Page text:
Planning for the Podcast Movement
“Are you in your room?”
“No, mommye, I’m in Chicago.”
I guess I forgot to tell her. We drove all day, Rob and I, twelve hours to get to the Podcast Movement in Chicago. We were too cheap to buy plane tickets, and between the AirBnB, food, and tickets, this conference was already costing us near a grand. To further cut costs, I brought instant coffee and a ziplock bag of sugar along for the ride, and proudly asked the lady at the service stop for a cup of hot water. But I couldn’t stomach the questionable meat of their “chicken” sandwich, so I got an overpriced salad instead. We spent $22 on lunch. But at least it wasn’t $24. Winning.
It was barely midnight when our host met us at the local CVS to walk us to the apartment and give us our key. The whole AirBnB thing is so weird. Strangers letting strangers into their homes? I can’t believe it actually works. But 30 minutes later, I’m in this woman’s bedroom, sprawled on her bed and taking over. I find a place for our suitcase, spread clothes across the closet, and pull out my laptop while Rob looks for a parking spot.
I look at the schedule for the conference, tired but excited. I’d been looking forward to this for months, and here it was. I read each session description they offer, putting together a schedule for Rob and I. But I keep getting stuck. In the last two years, I’ve spoken at a dozen conferences and read hundreds of talk proposals. I know how to spot bullshit, and I know when it’s too fuzzy to see the bullshit. So much of what I read felt fuzzy. There were panels that offered expertise, but didn’t demonstrate the source of that expertise. Others promised increased audience engagement and sky high downloads, based on a case study of one. Some offered strategic advice on topics where the speaker represented a company that benefited from me taking that strategic advice. It all made me feel funny.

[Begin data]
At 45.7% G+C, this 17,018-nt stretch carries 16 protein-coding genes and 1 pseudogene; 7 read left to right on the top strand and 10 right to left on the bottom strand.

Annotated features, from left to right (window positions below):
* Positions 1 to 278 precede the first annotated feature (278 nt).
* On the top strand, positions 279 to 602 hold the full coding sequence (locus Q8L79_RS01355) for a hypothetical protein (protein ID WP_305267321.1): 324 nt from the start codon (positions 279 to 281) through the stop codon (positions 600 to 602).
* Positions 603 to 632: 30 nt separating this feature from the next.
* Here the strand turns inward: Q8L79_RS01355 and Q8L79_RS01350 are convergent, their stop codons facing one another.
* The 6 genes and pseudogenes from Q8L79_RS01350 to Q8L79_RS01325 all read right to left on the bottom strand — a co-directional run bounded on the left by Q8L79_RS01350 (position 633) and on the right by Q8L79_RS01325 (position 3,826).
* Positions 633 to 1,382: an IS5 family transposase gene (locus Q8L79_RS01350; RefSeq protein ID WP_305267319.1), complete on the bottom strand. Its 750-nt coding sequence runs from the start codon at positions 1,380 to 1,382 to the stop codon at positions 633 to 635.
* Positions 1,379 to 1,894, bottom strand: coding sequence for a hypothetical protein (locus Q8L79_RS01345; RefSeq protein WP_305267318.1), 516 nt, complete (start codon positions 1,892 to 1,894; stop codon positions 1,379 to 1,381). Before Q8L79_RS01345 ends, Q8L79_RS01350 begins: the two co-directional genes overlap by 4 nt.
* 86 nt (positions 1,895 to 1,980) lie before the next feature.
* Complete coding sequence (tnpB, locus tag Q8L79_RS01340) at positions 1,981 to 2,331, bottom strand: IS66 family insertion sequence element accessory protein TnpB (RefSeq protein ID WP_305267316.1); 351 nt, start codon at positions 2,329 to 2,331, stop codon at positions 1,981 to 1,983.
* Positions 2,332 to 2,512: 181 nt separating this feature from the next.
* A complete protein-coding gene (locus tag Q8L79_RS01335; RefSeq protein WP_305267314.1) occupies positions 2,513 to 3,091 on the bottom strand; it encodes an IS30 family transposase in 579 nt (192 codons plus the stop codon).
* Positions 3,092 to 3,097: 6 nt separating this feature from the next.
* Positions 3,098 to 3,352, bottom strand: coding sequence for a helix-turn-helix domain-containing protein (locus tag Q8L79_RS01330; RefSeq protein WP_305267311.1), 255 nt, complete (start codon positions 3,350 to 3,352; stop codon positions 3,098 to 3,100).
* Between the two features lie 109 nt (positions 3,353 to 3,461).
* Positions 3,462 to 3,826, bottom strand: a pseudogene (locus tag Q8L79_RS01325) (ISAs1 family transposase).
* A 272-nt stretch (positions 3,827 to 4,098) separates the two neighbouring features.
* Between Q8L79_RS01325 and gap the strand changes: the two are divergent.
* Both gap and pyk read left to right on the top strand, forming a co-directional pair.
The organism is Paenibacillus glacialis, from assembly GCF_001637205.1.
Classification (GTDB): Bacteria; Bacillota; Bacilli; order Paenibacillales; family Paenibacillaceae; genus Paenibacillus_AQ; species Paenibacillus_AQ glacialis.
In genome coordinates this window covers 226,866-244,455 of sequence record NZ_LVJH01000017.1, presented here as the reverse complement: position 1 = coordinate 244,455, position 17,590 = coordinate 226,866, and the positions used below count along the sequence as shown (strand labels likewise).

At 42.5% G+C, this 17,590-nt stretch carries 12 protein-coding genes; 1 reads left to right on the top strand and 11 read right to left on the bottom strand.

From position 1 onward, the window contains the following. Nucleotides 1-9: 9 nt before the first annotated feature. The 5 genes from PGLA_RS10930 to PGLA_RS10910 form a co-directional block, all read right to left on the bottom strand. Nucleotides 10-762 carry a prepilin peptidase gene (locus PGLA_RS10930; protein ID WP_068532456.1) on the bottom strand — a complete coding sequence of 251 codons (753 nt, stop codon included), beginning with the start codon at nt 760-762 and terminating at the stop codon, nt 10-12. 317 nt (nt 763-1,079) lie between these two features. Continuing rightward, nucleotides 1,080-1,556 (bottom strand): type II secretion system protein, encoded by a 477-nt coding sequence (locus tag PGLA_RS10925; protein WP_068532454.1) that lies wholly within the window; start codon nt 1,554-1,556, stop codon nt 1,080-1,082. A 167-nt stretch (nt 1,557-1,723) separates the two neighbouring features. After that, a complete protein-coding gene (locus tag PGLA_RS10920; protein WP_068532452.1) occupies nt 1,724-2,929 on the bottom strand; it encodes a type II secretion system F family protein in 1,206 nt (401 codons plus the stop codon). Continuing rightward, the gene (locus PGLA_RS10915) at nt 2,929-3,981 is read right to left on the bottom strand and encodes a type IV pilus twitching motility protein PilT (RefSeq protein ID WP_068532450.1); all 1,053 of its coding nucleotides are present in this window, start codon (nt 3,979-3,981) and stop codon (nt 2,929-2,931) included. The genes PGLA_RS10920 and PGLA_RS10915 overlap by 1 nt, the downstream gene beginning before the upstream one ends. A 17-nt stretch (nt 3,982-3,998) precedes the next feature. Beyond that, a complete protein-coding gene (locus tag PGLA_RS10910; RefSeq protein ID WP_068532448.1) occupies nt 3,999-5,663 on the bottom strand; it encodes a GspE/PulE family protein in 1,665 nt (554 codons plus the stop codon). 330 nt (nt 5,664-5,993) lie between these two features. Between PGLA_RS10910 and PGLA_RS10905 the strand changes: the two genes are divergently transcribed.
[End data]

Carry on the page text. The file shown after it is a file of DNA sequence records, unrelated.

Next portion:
I’ve been watching too much Newsroom. It brought me back to my short-lived journalism days, where every fact needed multiple sources, every statement needed to be supported, every story had to be balanced. I loved that pursuit of pure truth — a noble, unattainable, frustrating pursuit. I was told to constantly remove myself from a story, pushing away feelings and opinions that tried to creep in and taint my piece. Sometimes they’d win, and leave their mark in guests selected or sentences crafted. Sometimes it was obvious in hindsight, but most times we’d find out in a disappointed email or a hostile tweet, calling us out on not asking the right question, incorrectly framing the conversation, or calling it “anti-this” instead of “pro-that.” We were truth seekers, and when we failed in predictable, controllable ways, it hurt.
I assumed that everyone cared about the truth. I assumed that everyone cared about facts, required proof, demanded context and explanations for grand claims and bold statements. But as I read through the descriptions, I found my engrained skepticism rise. I found myself asking, “Why are you qualified to speak on this?” Or, to pull a quote from my internal monologue, “Who the fuck is you?!”
To be fair, many of the speakers are impressive. With over a decade in the industry, they’ve built businesses, created whole categories of storytelling, and are deeply invested in the future of podcasting. There’s a lot to be excited about and tons to learn. But as a content creator, I’m critical of content, even in the form of session descriptions, and I found myself frowning more than I’d like to.
I select our sessions and show them to Rob. He likes them. We go to bed. I lay there, flipping the descriptions over in my head, and hoping my skepticism disappears in the first few talks. I hope the speakers are all insightful, and smart, and true. I hope I leave Chicago filled with new ideas on how to take the CodeNewbie Podcast to a whole other level. I hope I end the conference inspired and full of wonder. Because I better not have lugged this sugar across state lines for nothing.